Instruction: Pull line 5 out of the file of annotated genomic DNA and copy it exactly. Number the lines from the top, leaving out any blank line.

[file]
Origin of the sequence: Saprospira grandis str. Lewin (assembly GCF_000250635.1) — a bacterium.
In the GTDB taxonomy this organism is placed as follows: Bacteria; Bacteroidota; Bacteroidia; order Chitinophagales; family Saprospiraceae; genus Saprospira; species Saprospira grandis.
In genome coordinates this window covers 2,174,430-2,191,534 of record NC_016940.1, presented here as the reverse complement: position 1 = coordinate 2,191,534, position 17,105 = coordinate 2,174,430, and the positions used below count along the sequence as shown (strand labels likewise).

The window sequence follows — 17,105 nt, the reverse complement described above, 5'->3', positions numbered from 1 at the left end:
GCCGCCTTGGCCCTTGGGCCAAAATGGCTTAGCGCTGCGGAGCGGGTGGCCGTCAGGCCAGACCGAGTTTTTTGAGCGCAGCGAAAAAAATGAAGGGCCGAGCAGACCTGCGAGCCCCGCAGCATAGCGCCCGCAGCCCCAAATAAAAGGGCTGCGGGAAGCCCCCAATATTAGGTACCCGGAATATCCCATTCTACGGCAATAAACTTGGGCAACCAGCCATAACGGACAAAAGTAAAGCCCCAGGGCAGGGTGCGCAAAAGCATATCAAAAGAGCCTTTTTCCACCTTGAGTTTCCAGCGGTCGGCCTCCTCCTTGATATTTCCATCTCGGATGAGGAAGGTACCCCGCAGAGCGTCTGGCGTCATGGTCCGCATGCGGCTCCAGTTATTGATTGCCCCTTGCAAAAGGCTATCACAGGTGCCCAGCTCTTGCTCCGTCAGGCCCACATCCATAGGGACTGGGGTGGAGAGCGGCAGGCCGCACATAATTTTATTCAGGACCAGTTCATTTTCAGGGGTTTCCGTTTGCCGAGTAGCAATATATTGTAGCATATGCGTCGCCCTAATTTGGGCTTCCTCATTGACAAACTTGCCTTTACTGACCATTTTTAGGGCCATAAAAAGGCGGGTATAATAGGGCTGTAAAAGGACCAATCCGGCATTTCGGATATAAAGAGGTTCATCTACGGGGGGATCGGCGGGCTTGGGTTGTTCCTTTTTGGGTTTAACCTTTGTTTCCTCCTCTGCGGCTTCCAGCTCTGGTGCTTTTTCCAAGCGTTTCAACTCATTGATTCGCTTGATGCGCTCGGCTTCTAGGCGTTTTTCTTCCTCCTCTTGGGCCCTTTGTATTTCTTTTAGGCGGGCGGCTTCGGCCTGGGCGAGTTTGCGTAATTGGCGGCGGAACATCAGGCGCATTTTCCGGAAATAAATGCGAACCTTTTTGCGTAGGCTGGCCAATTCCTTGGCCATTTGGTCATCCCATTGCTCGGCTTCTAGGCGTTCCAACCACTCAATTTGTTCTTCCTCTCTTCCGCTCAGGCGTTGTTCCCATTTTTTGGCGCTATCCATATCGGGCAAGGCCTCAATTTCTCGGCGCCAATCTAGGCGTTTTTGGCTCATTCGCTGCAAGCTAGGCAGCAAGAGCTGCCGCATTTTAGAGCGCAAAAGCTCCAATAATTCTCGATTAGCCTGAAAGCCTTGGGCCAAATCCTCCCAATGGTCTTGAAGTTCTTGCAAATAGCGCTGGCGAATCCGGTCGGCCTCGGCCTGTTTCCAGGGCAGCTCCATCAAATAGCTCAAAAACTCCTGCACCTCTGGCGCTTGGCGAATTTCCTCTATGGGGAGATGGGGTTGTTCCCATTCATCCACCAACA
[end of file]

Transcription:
GCCGCCTTGGCCCTTGGGCCAAAATGGCTTAGCGCTGCGGAGCGGGTGGCCGTCAGGCCAGACCGAGTTTTTTGAGCGCAGCGAAAAAAATGAAGGGCCGAGCAGACCTGCGAGCCCCGCAGCATAGCGCCCGCAGCCCCAAATAAAAGGGCTGCGGGAAGCCCCCAATATTAGGTACCCGGAATATCCCATTCTACGGCAATAAACTTGGGCAACCAGCCATAACGGACAAAAGTAAAGCCCCAGGGCAGGGTGCGCAAAAGCATATCAAAAGAGCCTTTTTCCACCTTGAGTTTCCAGCGGTCGGCCTCCTCCTTGATATTTCCATCTCGGATGAGGAAGGTACCCCGCAGAGCGTCTGGCGTCATGGTCCGCATGCGGCTCCAGTTATTGATTGCCCCTTGCAAAAGGCTATCACAGGTGCCCAGCTCTTGCTCCGTCAGGCCCACATCCATAGGGACTGGGGTGGAGAGCGGCAGGCCGCACATAATTTTATTCAGGACCAGTTCATTTTCAGGGGTTTCCGTTTGCCGAGTAGCAATATATTGTAGCATATGCGTCGCCCTAATTTGGGCTTCCTCATTGACAAACTTGCCTTTACTGACCATTTTTAGGGCCATAAAAAGGCGGGTATAATAGGGCTGTAAAAGGACCAATCCGGCATTTCGGATATAAAGAGGTTCATCTACGGGGGGATCGGCGGGCTTGGGTTGTTCCTTTTTGGGTTTAACCTTTGTTTCCTCCTCTGCGGCTTCCAGCTCTGGTGCTTTTTCCAAGCGTTTCAACTCATTGATTCGCTTGATGCGCTCGGCTTCTAGGCGTTTTTCTTCCTCCTCTTGGGCCCTTTGTATTTCTTTTAGGCGGGCGGCTTCGGCCTGGGCGAGTTTGCGTAATTGGCGGCGGAACATCAGGCGCATTTTCCGGAAATAAATGCGAACCTTTTTGCGTAGGCTGGCCAATTCCTTGGCCATTTGGTCATCCCATTGCTCGGCTTCTAGGCGTTCCAACCACTCAATTTGTTCTTCCTCTCTTCCGCTCAGGCGTTGTTCCCATTTTTTGGCGCTATCCATATCGGGCAAGGCCTCAATTTCTCGGCGCCAATCTAGGCGTTTTTGGCTCATTCGCTGCAAGCTAGGCAGCAAGAGCTGCCGCATTTTAGAGCGCAAAAGCTCCAATAATTCTCGATTAGCCTGAAAGCCTTGGGCCAAATCCTCCCAATGGTCTTGAAGTTCTTGCAAATAGCGCTGGCGAATCCGGTCGGCCTCGGCCTGTTTCCAGGGCAGCTCCATCAAATAGCTCAAAAACTCCTGCACCTCTGGCGCTTGGCGAATTTCCTCTATGGGGAGATGGGGTTGTTCCCATTCATCCACCAACA